Put into commission in the autumn of 1940, Illustrious was sent almost before her paint was dry to assist the overworked Mediterranean Fleet. Her commander, Captain D. W. Boyd, C.B.E., D.S.C., was a naval officer of long experience, and before this cruise was over the wisdom of the Admiralty’s choice was to be amply justified. Under sealed orders the biggest and newest of the Royal Navy’s aircraft carriers left Britain, and after an uneventful voyage through the ‘Bay’ passed the Straits of Gibraltar and entered the Mediterranean, where her captain had instructions to keep his planes busy watching the skies and the seas for Axis aircraft and surface craft. Up to then the Navy had been unable to spare a modern carrier for these waters, and the arrival of Illustrious was a great relief to every British naval officer and rating in the Mediterranean. Axis planes had done much mischief among convoys, and at any moment the home-keeping Italian Navy might come out of their bases and challenge the Royal Navy. The presence of Illustrious soon began to be felt by the enemy, for her planes swept the skies and gave the Navy the freedom of movement it so desperately needed to protect convoys and the Suez Canal. But this was not spectacular work, and very few people in Britain were even aware that such a ship as Illustrious existed. Then came the famous raid on Taranto harbor, and her name appeared for the first time in the news.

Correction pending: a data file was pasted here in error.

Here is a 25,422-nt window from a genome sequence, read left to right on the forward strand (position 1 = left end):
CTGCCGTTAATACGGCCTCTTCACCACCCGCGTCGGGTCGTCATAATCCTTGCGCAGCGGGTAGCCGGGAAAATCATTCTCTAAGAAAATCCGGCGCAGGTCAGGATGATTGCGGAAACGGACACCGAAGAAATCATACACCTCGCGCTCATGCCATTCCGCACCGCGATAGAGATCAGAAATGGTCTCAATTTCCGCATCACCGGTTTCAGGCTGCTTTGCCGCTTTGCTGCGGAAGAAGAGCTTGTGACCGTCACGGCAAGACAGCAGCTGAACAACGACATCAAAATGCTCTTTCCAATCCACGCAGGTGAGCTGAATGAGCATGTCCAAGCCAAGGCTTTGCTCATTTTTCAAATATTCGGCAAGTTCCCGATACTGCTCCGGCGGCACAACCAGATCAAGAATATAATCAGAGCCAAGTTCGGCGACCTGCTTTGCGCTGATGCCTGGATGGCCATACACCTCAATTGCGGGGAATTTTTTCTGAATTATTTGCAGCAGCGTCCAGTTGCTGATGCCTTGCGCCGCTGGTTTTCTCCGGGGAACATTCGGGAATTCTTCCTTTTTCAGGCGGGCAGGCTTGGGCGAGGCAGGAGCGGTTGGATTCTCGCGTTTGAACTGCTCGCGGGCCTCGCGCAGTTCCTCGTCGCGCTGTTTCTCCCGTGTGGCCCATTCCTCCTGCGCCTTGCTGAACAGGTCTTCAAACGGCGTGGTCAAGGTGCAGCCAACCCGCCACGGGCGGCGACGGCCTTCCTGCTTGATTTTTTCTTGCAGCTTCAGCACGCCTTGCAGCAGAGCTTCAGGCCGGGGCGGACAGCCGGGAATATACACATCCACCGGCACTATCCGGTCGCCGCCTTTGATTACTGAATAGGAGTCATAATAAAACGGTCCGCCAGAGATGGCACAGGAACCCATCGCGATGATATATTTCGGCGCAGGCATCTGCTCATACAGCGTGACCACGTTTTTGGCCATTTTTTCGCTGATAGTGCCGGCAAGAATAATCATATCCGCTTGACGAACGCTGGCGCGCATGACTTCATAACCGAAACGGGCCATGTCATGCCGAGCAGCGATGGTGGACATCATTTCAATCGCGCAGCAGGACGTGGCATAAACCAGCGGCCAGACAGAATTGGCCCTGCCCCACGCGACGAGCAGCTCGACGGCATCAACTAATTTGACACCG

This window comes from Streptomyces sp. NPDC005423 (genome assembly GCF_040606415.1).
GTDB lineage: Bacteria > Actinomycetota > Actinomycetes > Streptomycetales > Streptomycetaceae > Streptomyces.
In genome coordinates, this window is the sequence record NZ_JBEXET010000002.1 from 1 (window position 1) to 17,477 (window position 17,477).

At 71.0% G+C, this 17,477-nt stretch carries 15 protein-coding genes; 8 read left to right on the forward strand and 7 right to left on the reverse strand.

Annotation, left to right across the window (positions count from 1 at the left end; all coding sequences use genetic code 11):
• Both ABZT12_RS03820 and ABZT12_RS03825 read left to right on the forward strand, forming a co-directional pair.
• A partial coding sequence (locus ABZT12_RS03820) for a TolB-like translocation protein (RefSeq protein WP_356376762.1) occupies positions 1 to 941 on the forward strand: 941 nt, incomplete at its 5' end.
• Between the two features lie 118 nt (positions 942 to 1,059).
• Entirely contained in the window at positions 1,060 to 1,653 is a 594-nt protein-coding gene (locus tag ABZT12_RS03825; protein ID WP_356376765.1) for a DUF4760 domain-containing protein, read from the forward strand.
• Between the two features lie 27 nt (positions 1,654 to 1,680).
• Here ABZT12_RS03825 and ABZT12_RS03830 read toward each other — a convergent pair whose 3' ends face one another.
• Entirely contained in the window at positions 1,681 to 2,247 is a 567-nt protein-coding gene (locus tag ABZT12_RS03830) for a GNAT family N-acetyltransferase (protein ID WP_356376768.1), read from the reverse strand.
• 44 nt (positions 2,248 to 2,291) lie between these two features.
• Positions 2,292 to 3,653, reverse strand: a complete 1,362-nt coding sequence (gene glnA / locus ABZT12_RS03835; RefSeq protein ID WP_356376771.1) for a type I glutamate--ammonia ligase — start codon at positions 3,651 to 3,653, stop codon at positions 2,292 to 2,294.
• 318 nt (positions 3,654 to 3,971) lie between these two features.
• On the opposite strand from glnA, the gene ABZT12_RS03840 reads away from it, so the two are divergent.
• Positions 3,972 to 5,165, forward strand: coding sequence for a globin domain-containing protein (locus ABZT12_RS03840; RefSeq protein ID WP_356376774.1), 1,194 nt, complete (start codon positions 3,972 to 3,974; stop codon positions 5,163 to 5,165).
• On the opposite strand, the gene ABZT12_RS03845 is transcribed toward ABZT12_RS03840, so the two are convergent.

On the night of November 11–12, 1940, the great naval base inside the heel of Italy was raided by torpedo-carrying aircraft from HMS Illustrious and HMS Eagle, an old ship. It was no coincidence that this most determined attack was carried out on the anniversary of the Armistice after the World War of 1914–18. In the harbor lay the main Italian battle fleet, comprising the two new battleships Littorio and Vittorio Veneto and four others of the Cavour class as well as a number of cruisers and auxiliary craft. The attack was so carefully planned that the enemy was caught off his guard with such successful results for the Royal Navy that the balance of naval power was decisively altered in favor of Britain. In one night torpedo carrying Swordfish and Skua dive-bombers flying from Illustrious and Eagle at sea forty miles away wrought fearful destruction. The Swordfishes, coming in low over the water, dropped their torpedoes at point-blank range, leaving two battleships (one of 35,000 tons and the other of 23,000 tons) severely handled and half submerged in the harbor. Another battleship was badly damaged, and two cruisers had taken a heavy list to starboard. A daylight reconnaissance carried out the next day showed two of the Cavour class battleships to be aground, another partly submerged and abandoned, and a big 35,000-ton Littorio battleship with her stern underwater and surrounded by salvage craft. Several smaller vessels could be detected lying underwater in the inner harbor. This single raid had put out of action half the Italian battle fleet at the cost of two British planes. For the first time in war the aircraft carrier had scored a major victory, and in doing so she had thoroughly justified herself.